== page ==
Cryptojacking is a new term created to described when websites embed coding that coopts your PC’s hardware to mine for cryptocurrency. This wonderful new addition to the world of malicious code was graciously brought forth by the website CoinHive. CoinHive provides a bit of javascript code that can be added to website causing the computers of anyone who visits the site to be used to mine Monero, a cryptocurrency, for the website owner. CoinHive, for their efforts, takes a cut of the proceeds.

The result in many cases is that the user’s computer’s performance tanks as their resources are being co-opted to mine currency for third parties. Much like the sneaky tracking cookies of old**, there is no notice of this pirating of computer resources. While news of this began several months ago, it is continuing to pick up steam as it has been found on free Starbucks Wi-Fi networks.

Thankfully, there are now extensions for browsers to block the script or you can simply beef up existing ad blockers by adding the site to the block list (as described in the above link). Review the options that work best for you, and protect your computers!

-Cas

*famous last words
**Old as in big news of the past, not as in no longer an issue.

Thank you libraries & librarians!

I was hoping to write a simple post about library technology, but then I woke this morning to the news about Las Vegas. This is not going to be a political post. That is not the focus of this blog. This post is a thank you.  A thank you to all the librarians who work tirelessly to make sure that their library remains a haven in chaos, a place to get information when people are lost, and an access point to services they might not otherwise have (e.g. internet).

I took a break in the middle of last month because I was helping some of my family evacuate from South Florida to Durham to escape Irma. Many were able to leave, and for that I know I am fortunate. However, my father, who manages an airport, was not. It was stressful.  In the midst of this, I was no in the mindset to write another emergency resources post.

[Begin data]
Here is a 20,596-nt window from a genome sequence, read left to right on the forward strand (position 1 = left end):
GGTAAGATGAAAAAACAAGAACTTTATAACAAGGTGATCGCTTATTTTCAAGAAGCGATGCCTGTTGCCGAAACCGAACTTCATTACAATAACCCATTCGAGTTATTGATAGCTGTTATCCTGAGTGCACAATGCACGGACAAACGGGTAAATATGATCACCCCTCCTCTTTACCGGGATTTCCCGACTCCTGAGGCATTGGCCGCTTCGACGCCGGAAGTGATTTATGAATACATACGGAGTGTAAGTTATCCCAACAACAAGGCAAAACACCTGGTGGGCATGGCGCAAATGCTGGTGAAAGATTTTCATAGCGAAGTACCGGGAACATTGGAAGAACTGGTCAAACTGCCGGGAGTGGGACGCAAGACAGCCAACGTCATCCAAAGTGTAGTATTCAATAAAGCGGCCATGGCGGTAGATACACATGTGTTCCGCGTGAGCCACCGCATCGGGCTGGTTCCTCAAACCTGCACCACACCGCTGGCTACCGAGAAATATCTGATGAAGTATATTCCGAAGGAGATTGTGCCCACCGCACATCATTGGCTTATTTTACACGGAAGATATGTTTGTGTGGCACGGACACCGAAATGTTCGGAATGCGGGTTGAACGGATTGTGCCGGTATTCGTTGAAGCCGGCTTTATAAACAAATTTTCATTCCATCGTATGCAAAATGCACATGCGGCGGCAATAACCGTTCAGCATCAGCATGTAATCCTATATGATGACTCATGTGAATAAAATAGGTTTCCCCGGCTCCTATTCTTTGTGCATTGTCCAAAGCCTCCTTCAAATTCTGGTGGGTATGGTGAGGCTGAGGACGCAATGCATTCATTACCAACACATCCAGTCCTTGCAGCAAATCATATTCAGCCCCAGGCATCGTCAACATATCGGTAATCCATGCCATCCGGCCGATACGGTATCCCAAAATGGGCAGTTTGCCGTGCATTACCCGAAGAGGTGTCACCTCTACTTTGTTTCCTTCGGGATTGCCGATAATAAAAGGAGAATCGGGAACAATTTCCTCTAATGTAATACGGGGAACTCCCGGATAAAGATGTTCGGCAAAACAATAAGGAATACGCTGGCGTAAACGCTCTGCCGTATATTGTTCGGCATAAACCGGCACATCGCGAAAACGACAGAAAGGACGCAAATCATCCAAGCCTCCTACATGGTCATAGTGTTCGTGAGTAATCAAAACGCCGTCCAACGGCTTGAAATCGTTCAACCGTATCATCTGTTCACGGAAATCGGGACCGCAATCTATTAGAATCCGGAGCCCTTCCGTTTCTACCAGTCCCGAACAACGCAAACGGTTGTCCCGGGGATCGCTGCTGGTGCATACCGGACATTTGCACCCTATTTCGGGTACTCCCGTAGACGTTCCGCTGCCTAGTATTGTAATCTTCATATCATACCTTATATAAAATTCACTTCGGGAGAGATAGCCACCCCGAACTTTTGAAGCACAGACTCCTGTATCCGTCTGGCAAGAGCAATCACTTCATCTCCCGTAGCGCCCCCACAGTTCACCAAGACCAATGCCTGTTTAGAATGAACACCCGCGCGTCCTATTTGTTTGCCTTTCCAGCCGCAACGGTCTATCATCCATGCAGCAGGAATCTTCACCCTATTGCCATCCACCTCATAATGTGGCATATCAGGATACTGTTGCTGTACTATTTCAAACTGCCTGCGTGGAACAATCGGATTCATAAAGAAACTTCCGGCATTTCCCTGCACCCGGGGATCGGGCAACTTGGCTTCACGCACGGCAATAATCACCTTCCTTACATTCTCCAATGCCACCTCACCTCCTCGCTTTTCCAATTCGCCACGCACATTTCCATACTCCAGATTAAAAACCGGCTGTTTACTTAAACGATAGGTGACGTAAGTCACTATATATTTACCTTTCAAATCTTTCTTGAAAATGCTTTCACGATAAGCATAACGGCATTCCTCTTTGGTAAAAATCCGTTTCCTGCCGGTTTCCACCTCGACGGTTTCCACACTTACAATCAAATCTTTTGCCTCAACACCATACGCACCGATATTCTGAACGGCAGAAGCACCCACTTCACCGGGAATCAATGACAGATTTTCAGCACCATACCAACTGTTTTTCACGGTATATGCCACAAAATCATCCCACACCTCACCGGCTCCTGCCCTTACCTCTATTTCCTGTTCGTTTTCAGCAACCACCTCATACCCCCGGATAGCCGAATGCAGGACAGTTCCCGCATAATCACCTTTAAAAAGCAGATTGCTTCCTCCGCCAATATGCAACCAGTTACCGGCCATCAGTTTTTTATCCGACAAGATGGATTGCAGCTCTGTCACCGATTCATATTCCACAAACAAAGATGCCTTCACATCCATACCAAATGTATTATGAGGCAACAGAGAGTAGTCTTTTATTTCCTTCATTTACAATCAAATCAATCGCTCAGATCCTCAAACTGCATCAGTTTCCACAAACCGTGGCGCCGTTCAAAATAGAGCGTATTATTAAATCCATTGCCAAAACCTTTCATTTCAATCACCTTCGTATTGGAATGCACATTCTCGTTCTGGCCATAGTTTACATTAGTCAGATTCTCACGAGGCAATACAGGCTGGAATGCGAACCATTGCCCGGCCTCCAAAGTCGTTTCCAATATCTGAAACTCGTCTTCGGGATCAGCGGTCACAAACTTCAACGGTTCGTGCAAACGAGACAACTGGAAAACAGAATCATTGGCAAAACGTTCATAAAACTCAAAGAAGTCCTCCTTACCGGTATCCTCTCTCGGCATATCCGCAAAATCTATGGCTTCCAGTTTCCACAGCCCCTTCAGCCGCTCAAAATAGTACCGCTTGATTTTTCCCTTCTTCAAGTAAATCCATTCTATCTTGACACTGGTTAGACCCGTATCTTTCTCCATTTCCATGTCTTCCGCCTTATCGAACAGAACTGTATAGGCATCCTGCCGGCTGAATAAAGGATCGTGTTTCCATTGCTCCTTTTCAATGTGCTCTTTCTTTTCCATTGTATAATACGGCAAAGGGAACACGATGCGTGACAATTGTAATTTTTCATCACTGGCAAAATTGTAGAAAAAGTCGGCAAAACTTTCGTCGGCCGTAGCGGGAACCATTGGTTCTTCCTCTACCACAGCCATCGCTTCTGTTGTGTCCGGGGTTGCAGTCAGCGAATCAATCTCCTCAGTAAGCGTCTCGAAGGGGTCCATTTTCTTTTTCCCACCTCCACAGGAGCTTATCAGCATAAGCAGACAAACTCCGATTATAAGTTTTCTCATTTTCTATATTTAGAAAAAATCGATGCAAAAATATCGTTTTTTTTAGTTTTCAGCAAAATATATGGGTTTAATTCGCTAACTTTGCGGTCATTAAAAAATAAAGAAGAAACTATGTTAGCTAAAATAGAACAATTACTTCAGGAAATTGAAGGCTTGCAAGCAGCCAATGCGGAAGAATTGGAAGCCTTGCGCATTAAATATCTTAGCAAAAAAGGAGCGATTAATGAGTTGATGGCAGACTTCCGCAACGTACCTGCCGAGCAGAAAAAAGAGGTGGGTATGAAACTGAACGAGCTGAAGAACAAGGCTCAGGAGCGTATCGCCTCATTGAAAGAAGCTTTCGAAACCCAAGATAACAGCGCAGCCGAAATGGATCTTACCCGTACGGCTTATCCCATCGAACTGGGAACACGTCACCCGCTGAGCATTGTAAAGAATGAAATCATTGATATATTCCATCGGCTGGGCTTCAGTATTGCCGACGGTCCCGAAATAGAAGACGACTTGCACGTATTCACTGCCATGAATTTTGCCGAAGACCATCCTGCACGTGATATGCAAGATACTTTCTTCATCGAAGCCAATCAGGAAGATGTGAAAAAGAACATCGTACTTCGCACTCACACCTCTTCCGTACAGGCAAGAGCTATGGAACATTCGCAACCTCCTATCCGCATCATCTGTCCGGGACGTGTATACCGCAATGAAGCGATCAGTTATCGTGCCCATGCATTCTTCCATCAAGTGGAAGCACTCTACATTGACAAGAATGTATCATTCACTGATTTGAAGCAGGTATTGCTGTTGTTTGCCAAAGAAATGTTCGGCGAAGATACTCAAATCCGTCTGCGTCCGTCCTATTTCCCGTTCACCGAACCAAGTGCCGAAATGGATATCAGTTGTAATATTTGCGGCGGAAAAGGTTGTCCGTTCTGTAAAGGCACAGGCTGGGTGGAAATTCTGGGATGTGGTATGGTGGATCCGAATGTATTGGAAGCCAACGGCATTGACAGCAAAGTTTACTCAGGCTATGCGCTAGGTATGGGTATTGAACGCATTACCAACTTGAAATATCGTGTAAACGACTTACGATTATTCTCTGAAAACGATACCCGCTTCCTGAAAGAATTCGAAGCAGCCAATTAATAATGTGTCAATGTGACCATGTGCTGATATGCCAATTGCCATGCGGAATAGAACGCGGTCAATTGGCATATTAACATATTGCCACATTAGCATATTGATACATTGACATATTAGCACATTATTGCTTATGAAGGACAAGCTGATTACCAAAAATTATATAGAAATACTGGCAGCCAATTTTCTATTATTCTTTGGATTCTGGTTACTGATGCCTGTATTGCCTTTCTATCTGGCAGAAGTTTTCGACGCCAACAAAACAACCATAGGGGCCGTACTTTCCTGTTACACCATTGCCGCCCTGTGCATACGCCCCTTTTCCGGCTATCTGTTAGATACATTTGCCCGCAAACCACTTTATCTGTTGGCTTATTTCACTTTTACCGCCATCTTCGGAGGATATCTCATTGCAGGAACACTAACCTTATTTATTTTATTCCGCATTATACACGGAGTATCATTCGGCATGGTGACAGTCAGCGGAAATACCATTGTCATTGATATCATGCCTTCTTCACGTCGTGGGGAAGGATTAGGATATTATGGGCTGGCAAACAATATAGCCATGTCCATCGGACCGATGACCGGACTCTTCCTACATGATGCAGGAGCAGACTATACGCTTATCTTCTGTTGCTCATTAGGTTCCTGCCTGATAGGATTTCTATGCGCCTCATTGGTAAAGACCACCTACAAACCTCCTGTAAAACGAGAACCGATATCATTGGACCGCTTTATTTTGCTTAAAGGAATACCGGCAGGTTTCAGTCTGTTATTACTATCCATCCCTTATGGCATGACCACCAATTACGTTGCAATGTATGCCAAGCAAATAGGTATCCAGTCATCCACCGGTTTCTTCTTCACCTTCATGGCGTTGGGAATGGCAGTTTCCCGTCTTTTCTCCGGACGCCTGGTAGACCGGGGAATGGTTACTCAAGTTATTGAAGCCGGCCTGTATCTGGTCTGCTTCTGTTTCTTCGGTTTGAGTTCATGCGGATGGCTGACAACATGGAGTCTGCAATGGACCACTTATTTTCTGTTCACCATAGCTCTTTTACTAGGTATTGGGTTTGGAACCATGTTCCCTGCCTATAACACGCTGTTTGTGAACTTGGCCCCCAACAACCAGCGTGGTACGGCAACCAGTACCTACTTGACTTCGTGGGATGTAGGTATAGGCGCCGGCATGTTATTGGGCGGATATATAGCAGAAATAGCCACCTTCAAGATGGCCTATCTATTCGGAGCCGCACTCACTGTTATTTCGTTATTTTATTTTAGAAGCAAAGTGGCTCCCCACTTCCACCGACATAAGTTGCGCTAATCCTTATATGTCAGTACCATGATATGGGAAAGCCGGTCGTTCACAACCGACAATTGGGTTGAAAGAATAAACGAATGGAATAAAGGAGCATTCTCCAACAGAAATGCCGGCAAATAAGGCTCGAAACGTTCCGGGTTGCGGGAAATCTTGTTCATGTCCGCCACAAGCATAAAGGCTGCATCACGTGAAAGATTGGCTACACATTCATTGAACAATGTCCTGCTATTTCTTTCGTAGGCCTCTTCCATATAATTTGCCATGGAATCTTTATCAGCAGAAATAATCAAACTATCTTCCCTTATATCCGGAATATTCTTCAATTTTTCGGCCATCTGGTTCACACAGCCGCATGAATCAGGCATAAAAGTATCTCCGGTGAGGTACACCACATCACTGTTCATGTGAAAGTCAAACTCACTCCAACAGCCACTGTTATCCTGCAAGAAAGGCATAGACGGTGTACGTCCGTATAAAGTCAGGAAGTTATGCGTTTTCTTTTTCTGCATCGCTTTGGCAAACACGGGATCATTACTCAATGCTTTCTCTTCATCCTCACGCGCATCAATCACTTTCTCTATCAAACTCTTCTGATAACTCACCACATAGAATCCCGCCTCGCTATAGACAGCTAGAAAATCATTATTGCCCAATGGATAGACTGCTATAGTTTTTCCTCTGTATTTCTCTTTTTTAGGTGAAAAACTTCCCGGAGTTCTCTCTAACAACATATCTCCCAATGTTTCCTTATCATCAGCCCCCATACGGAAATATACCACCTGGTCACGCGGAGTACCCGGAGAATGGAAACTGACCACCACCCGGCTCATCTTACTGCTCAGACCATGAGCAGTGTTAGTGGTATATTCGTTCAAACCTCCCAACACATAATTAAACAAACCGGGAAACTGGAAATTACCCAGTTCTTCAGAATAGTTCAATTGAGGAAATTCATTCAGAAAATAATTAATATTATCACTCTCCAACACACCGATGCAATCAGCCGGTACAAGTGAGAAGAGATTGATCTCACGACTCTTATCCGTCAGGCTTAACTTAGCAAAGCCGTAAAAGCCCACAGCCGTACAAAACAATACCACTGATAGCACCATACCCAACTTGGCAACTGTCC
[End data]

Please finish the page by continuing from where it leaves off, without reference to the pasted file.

While I was focused on family, so many libraries were creating resources for their patrons. Libraries are essential for connecting patrons to the resources they need in these times of crisis. Knowing this, librarians accessed the damage and determined ways to get back online as fast as possible. Thank you. Thank you to my partner Dee for stepping up in her own community when crisis hit. Thank you to all the librarians in areas affected by the storms and events for all that you have done.  Thank you for guiding patrons to FEMA applications and crisis counseling. Thank you for creating resource flyers. For those in areas unaffected, thank you for informing patrons on ways they can help. Thank you.

I am proud to be in a profession that remains a beacon in every squall, leading their communities to the information they need to move forward. If you have not already read it, there is a great piece on American Libraries by Timothy Inklebarger called Rebuilding Communities after Disasters. It highlights just a few ways libraries are being so amazing in such troublesome times.

-Cas

Eclipse Online

Eclipse Online

Glasses prices are skyrocketing, and more people are looking to their local libraries to provide them with glasses. Unfortunately many have or will run out, and others never had the funds to get them. To help assuage the frustrated patron, I have made a flyer pointing to some great sites hosting live streams of the eclipse. You can find links to it at the end.

Here’s a little more information on the links in the flyer.

  • The NASA Live Stream will host “a four-hour show, Eclipse Across America, with unprecedented live video of the celestial event, along with coverage of activities in parks, libraries, stadiums, festivals and museums across the nation, and on social media.” It will be broad cast from telescopes, airplanes, and high altitude balloons (HAB). Some of the HAB footage will be coming from the Eclipse Ballooning Project, a collaborative project with students in 25 locations along the eclipse path in North America.